Cruise ship companies say the industry's value to the country could be greater if the Ports of Auckland had a berth big enough to accommodate next-generation ships.
The New Zealand Cruise Association said cruise tourism was growing on average 10 percent each year, against a slow-down in tourism overall.
Government figures show total expenditure from port visits last year reached almost $570 million - a 28 percent increase on 2018.
Last year's 322,000 cruise ship passengers to visit New Zealand was a 24 percent increase on 2018. Australian passengers made up more than two-thirds of the overall increase, and Auckland recorded the most cruise passengers by port, narrowly edging out Dunedin.
The spending raised $54m in GST.
New Zealanders are included in the passenger and crew movement statistics sourced from cruise ship manifests but are not fully accounted for in expenditure statistics.
The cruise association's chief executive, Kevin O'Sullivan, said the 10 percent annual growth in the value of the sector was conservative.
He said more ships were visiting and growth was expanding into the smaller regions, but Auckland was now too small to take the world's largest cruise ships, which carried thousands of passengers.
"There are two ends of the spectrum with growth in cruise ships - you've got the expedition ships at one end and the very large ships at the other."
O'Sullivan said the industry wanted Auckland as a venue capable of berthing the larger ships.
"We were working on a structure off the end of Queen's Wharf, which is still going through the court process but it's likely it won't happen.
"There are other moves under way by the Auckland Council and port to do work that will see infrastructure put in place to berth larger ships but that's still a year or two down the track.
"In the meantime it means large cruise ships that would have come to New Zealand, aren't [coming]."
O'Sullivan said the cruise lines operating these very large ships frequently made inquiries about coming here. He said they understood eventually they would be able to, but at the moment they were unwilling to commit until they know there was adequate infrastructure.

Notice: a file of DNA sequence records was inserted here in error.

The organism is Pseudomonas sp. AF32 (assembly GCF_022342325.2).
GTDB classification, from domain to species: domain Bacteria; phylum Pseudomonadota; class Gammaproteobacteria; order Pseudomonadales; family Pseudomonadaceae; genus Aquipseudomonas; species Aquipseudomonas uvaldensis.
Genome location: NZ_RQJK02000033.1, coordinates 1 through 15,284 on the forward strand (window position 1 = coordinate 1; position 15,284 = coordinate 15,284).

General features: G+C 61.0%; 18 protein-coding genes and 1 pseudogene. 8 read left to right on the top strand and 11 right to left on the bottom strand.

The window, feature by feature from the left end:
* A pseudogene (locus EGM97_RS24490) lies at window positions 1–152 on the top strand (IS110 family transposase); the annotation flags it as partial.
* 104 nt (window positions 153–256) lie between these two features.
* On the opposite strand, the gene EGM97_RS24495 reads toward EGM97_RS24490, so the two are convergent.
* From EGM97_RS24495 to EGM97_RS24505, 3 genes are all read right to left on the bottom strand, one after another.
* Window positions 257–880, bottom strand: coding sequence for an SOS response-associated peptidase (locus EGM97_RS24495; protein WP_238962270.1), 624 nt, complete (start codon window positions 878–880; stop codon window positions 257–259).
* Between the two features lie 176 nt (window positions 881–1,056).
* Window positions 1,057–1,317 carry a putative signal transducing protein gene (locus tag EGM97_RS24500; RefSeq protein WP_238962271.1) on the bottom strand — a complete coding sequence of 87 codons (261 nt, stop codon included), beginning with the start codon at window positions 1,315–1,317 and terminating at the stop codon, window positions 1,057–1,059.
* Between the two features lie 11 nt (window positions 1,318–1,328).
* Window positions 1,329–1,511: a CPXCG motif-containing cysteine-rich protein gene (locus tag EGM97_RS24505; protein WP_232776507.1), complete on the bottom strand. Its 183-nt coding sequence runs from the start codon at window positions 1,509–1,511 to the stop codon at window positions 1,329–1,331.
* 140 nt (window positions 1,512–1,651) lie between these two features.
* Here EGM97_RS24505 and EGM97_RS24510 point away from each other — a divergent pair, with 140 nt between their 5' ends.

He said the industry did not support moving the Ports of Auckland, because the city itself was a key attraction for passengers, and cruise ships needed specific shore-based support industries.
"You can't have a cruise ship coming in and no-one there to operate it. There is always going to be a need for a cruise port in downtown Auckland, such as where it is now."
O'Sullivan said the port of Auckland might one day be modified and the footprint might change.
"But will it be moved? There are all sorts of things in the mix and I can't honestly see anything happening for a long, long time yet, and in the meantime life goes on, the cruise ships keep coming, they keep getting bigger and we really do need good infrastructure to handle them in Auckland."
Previously, opponents of any further extension to Auckland's Queen's Wharf have said the benefits were overstated for the sake of the cruise industry.
In March 2019, lobby group Stop Stealing Our Harbour said it wanted the harbour maintained as it was for future generations.
Its spokesperson, Michael Goldwater, said continuing incursions into the harbour were diminishing its recreational and environmental value.
He said the claims about cruise ship numbers were overstated.
There was a need for an innovative approach, which allowed capacity to be increased using existing infrastructure, he said.
Cruise ship traveller and expenditure statistics for 2020 is to be released in August.